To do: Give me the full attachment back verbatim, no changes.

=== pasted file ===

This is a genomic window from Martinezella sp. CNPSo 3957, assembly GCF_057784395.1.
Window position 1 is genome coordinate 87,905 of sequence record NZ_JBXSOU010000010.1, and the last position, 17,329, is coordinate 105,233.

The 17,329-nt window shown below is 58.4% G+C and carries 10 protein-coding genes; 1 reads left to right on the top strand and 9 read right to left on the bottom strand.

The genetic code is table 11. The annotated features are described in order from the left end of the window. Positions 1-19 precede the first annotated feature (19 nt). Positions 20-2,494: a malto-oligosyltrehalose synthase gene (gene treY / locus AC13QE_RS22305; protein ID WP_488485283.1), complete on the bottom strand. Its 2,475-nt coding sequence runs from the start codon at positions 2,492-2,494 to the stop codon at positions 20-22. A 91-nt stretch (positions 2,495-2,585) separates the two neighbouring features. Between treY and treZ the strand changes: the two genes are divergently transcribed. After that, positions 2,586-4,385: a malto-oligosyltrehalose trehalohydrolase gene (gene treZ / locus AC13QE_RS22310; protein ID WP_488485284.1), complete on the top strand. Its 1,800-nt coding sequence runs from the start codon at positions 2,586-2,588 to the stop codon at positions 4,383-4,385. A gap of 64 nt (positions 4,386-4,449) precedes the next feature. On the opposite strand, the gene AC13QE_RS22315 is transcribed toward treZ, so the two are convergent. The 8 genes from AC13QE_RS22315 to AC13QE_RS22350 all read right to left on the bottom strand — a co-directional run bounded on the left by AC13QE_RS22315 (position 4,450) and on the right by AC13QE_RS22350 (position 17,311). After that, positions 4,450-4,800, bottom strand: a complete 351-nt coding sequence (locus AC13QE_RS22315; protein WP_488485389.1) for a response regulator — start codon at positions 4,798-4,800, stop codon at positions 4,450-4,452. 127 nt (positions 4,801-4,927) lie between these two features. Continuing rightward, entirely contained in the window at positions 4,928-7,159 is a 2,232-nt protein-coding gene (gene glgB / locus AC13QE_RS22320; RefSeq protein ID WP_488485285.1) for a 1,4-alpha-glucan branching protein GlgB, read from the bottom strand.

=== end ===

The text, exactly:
This is a genomic window from Martinezella sp. CNPSo 3957, assembly GCF_057784395.1.
Window position 1 is genome coordinate 87,905 of sequence record NZ_JBXSOU010000010.1, and the last position, 17,329, is coordinate 105,233.

The 17,329-nt window shown below is 58.4% G+C and carries 10 protein-coding genes; 1 reads left to right on the top strand and 9 read right to left on the bottom strand.

The genetic code is table 11. The annotated features are described in order from the left end of the window. Positions 1-19 precede the first annotated feature (19 nt). Positions 20-2,494: a malto-oligosyltrehalose synthase gene (gene treY / locus AC13QE_RS22305; protein ID WP_488485283.1), complete on the bottom strand. Its 2,475-nt coding sequence runs from the start codon at positions 2,492-2,494 to the stop codon at positions 20-22. A 91-nt stretch (positions 2,495-2,585) separates the two neighbouring features. Between treY and treZ the strand changes: the two genes are divergently transcribed. After that, positions 2,586-4,385: a malto-oligosyltrehalose trehalohydrolase gene (gene treZ / locus AC13QE_RS22310; protein ID WP_488485284.1), complete on the top strand. Its 1,800-nt coding sequence runs from the start codon at positions 2,586-2,588 to the stop codon at positions 4,383-4,385. A gap of 64 nt (positions 4,386-4,449) precedes the next feature. On the opposite strand, the gene AC13QE_RS22315 is transcribed toward treZ, so the two are convergent. The 8 genes from AC13QE_RS22315 to AC13QE_RS22350 all read right to left on the bottom strand — a co-directional run bounded on the left by AC13QE_RS22315 (position 4,450) and on the right by AC13QE_RS22350 (position 17,311). After that, positions 4,450-4,800, bottom strand: a complete 351-nt coding sequence (locus AC13QE_RS22315; protein WP_488485389.1) for a response regulator — start codon at positions 4,798-4,800, stop codon at positions 4,450-4,452. 127 nt (positions 4,801-4,927) lie between these two features. Continuing rightward, entirely contained in the window at positions 4,928-7,159 is a 2,232-nt protein-coding gene (gene glgB / locus AC13QE_RS22320; RefSeq protein ID WP_488485285.1) for a 1,4-alpha-glucan branching protein GlgB, read from the bottom strand.